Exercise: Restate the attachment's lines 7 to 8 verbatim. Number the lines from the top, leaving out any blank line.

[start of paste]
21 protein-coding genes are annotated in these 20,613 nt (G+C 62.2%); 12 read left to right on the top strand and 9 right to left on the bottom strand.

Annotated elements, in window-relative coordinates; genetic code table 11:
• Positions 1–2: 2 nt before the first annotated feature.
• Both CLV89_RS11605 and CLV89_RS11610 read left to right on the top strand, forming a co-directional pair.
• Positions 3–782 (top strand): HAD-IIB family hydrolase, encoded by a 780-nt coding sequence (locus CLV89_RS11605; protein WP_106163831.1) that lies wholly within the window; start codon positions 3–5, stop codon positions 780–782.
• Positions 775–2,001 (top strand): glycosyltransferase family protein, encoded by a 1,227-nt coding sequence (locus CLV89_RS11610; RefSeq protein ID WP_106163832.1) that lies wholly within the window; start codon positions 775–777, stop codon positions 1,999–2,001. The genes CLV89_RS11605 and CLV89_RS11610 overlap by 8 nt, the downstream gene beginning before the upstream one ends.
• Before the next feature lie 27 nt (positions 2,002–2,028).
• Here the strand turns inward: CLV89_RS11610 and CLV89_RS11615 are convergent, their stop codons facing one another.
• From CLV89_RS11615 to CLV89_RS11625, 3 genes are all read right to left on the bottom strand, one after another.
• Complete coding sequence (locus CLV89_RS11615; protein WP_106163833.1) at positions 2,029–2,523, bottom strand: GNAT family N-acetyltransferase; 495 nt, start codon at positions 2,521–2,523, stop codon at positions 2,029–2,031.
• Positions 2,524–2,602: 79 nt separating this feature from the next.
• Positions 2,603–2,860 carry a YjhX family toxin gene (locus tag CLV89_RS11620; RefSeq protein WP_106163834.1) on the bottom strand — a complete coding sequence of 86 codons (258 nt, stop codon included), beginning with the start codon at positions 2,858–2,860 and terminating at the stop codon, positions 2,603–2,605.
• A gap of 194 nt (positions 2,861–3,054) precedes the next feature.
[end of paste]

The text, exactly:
• Before the next feature lie 27 nt (positions 2,002–2,028).
• Here the strand turns inward: CLV89_RS11610 and CLV89_RS11615 are convergent, their stop codons facing one another.